One of these things is Habakkuk’s honesty. While it is quite obvious in the book that Habakkuk is devout, he is also brutally honest with God. The book opens with Habakkuk questioning why God is allowing the negative things he sees happening around him. He is frustrated with God and it shows! He asks why God doesn’t appear to be listening or answering. God then gives him an answer. Rather than being satisfied, he gets started on another round of quite blunt questions and expressions of frustration. God addresses these questions too. God doesn’t get angry at Habakkuk for asking in ether round of questioning.
This should be really encouraging and freeing to us when we pray. While certainly we should remember who we are talking to and not be unnecessarily flippant or rude, Habakkuk shows us that God can take our honesty. We don’t have to make our prayers pretty and pious sounding. We don’t have to pretend everything is wonderful if it isn’t. We can say what we are thinking and feeling. We can tell God our frustrations and question why he has let things happen. He is big enough to handle that. He won’t always give us the answer we want, but nonetheless, he listens and takes seriously our prayers.
Another thing that is encouraging in Habakkuk is how he chooses to respond to the news of the bad things that are about to happen to his country. The book concludes with the following:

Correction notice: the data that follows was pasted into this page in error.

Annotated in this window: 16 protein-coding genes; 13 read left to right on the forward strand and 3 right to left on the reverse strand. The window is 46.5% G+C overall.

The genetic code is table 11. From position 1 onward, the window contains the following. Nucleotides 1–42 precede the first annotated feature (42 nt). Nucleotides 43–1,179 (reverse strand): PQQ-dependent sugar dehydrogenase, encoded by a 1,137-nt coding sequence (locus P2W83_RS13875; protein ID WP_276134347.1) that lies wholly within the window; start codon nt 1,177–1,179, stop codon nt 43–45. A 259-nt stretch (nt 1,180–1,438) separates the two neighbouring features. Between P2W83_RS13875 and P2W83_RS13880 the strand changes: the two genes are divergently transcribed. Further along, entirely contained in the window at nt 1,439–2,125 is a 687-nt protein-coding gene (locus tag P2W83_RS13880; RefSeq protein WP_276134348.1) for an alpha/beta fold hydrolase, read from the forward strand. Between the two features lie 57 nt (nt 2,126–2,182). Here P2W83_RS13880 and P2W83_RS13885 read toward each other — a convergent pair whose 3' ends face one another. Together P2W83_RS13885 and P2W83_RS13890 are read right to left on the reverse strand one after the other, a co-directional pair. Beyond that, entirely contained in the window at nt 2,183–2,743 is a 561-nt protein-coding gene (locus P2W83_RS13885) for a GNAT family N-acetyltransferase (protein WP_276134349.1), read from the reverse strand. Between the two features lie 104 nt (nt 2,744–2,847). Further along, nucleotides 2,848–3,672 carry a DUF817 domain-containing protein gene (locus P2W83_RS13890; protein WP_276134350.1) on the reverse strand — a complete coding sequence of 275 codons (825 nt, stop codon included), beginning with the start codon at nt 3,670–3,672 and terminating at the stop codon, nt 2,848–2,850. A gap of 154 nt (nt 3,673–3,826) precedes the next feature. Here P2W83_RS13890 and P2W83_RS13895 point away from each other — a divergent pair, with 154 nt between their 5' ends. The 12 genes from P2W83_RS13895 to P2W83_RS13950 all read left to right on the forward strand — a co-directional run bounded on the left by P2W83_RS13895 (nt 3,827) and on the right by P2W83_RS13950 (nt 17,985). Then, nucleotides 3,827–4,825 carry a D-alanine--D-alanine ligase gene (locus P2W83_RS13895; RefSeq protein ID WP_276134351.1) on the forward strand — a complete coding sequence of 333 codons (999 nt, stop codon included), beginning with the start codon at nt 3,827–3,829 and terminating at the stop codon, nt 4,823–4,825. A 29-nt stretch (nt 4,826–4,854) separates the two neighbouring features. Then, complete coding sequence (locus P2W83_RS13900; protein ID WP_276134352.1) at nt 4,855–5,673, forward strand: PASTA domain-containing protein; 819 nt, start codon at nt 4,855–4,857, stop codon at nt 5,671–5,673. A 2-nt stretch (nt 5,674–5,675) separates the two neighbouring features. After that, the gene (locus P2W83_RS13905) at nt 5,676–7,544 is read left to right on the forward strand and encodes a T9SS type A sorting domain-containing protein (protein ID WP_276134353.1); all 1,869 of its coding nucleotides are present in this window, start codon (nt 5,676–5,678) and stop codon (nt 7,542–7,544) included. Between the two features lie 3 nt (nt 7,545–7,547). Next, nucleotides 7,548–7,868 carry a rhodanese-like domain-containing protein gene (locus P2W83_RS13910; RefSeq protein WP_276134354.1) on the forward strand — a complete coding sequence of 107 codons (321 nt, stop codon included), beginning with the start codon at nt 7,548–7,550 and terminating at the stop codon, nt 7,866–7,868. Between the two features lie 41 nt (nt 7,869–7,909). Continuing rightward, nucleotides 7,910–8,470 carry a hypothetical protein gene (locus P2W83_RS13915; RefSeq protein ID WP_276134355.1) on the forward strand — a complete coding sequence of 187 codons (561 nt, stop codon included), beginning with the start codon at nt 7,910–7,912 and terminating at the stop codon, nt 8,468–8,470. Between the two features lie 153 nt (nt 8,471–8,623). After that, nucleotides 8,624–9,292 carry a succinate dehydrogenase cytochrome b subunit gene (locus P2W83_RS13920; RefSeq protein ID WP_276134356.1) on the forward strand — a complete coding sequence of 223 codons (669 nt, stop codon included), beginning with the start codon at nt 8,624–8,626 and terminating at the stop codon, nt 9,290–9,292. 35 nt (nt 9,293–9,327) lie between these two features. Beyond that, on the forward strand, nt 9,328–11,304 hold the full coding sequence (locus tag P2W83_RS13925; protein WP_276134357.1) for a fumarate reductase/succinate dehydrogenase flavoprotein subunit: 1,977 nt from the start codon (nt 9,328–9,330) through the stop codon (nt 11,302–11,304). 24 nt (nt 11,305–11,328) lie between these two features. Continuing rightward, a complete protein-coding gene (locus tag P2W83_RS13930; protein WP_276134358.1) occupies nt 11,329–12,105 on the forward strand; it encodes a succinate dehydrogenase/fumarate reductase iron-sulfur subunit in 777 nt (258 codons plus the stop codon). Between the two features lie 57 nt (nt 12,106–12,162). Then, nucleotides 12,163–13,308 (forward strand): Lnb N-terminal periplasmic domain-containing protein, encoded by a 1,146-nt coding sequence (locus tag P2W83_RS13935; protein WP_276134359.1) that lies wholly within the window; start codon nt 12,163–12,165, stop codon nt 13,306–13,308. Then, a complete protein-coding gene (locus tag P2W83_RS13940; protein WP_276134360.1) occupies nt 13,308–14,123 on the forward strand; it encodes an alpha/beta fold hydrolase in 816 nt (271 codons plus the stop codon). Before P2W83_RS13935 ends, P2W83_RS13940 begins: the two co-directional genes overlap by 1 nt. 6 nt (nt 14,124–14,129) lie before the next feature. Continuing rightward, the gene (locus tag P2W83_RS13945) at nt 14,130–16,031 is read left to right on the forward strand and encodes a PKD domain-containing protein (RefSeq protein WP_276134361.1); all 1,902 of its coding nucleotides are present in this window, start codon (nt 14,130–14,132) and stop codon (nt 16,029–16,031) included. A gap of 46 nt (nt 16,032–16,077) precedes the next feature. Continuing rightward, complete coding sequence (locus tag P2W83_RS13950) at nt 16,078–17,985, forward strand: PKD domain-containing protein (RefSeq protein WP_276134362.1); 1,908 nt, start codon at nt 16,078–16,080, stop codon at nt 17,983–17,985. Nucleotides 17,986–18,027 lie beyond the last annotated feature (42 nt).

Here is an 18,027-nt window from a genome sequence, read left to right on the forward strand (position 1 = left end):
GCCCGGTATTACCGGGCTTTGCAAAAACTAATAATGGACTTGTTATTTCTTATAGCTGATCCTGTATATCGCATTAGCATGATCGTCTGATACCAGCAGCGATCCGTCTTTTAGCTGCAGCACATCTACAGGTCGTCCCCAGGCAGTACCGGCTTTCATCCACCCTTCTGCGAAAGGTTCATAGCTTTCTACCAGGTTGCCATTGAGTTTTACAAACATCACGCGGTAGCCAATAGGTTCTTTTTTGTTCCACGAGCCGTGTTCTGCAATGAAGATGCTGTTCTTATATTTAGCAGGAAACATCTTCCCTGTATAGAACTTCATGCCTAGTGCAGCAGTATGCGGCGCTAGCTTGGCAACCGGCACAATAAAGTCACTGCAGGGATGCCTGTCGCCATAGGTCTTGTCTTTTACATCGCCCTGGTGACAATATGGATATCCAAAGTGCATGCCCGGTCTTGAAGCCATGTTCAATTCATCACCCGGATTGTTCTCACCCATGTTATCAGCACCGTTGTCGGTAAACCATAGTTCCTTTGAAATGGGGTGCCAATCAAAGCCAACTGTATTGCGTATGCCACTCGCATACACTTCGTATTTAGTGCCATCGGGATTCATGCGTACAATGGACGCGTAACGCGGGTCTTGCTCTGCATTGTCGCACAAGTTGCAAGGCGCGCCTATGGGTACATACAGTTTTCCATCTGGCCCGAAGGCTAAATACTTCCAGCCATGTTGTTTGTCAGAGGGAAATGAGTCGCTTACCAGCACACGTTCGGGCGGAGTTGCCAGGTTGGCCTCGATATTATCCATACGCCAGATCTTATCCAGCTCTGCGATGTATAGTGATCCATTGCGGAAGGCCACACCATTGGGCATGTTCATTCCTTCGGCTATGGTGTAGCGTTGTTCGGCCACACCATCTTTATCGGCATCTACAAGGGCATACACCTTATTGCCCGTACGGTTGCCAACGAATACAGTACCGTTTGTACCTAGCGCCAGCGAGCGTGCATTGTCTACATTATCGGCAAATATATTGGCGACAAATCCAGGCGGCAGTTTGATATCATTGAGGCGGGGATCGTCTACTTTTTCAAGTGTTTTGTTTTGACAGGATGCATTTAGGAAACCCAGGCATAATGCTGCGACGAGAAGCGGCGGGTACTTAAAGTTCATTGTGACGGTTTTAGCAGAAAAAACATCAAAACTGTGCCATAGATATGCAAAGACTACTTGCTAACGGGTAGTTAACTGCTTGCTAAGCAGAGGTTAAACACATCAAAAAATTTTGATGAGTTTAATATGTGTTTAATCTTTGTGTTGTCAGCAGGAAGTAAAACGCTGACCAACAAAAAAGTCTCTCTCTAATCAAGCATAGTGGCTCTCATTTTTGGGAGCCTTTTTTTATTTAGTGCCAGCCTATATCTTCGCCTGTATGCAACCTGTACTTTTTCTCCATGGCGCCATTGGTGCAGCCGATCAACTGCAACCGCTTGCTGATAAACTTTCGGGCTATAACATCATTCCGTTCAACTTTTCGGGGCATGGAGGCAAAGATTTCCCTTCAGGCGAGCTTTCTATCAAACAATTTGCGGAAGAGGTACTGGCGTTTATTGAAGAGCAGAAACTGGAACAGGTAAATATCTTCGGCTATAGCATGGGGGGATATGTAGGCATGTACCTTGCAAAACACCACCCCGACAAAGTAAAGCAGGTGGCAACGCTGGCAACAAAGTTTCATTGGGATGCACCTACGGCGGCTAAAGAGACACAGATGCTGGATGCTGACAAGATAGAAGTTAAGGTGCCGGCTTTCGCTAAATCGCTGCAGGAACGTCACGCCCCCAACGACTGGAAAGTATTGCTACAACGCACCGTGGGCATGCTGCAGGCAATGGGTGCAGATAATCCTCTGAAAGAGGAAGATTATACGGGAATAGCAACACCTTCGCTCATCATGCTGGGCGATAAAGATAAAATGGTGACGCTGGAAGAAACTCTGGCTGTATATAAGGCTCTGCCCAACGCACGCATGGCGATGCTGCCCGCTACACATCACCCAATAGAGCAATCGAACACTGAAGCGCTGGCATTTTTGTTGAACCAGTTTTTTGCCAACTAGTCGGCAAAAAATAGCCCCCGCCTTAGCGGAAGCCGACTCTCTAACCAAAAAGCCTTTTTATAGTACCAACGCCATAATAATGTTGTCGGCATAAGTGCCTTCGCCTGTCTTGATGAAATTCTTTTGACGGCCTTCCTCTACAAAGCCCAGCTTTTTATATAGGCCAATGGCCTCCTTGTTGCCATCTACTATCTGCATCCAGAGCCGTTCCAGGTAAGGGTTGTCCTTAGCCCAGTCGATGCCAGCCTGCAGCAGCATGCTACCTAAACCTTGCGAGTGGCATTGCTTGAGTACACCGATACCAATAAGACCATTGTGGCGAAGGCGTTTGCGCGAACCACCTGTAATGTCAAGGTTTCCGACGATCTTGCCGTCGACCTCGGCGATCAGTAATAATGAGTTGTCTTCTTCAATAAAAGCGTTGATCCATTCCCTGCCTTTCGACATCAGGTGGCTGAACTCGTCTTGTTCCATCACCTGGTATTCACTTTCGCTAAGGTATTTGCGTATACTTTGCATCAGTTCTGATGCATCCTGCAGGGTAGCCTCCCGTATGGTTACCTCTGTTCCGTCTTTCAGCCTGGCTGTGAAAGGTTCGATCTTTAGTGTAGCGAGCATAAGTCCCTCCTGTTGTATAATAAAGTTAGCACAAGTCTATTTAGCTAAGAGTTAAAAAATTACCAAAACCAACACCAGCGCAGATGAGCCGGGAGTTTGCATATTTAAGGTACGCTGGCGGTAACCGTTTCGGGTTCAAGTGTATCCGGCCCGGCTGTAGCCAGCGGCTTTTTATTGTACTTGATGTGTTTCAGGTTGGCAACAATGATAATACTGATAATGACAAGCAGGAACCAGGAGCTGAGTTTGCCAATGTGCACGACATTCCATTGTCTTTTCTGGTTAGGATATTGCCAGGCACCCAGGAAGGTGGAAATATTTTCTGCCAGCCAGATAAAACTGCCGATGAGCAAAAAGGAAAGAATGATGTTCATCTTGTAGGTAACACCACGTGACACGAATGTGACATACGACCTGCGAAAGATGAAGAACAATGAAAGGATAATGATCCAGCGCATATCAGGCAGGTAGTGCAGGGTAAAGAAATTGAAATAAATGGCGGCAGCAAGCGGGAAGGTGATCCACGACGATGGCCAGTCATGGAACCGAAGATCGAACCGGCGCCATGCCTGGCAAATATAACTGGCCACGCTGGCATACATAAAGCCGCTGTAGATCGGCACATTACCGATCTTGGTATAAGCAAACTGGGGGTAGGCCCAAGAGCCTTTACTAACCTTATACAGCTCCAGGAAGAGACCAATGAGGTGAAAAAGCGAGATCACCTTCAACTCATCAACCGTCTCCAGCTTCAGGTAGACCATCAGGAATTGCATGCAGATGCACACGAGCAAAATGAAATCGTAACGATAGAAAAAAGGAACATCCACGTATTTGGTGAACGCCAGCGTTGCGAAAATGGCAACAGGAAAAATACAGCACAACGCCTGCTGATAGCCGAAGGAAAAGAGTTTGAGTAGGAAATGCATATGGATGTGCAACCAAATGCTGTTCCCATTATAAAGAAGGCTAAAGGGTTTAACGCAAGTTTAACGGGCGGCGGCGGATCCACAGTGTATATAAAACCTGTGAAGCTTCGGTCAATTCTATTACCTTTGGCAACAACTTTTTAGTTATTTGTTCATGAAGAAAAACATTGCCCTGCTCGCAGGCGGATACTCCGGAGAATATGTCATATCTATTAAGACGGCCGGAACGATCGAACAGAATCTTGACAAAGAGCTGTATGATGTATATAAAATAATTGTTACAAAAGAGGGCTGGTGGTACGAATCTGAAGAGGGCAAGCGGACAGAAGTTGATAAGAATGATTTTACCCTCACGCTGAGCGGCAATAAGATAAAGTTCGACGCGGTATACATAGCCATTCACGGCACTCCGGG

Though the fig tree does not budI think he provides a wonderful example of how it is possible to to respond to bad things happening. He doesn’t try to pretend that things really aren’t that bad. Instead, he acknowledges that things are indeed bad and decides to fix his eyes on God. Rather than surrendering to despair, he deliberately chooses to be joyful in God. That isn’t an easy decision to make and follow through on sometimes! He also acknowledges that the strength he needs comes from God rather than himself. That is a humbling but freeing thing to confess.
and there are no grapes on the vines,
though the olive crop fails
and the fields produce no food,
though there are no sheep in the pen
and no cattle in the stalls,
yet I will rejoice in the LORD,
I will be joyful in God my Savior.
The Sovereign LORD is my strength;
he makes my feet like the feet of a deer,
he enables me to tread on the heights. (Habakkuk 3:17-19a)
I encourage you to go read Habakkuk for yourself. There’s a lot we can learn from him.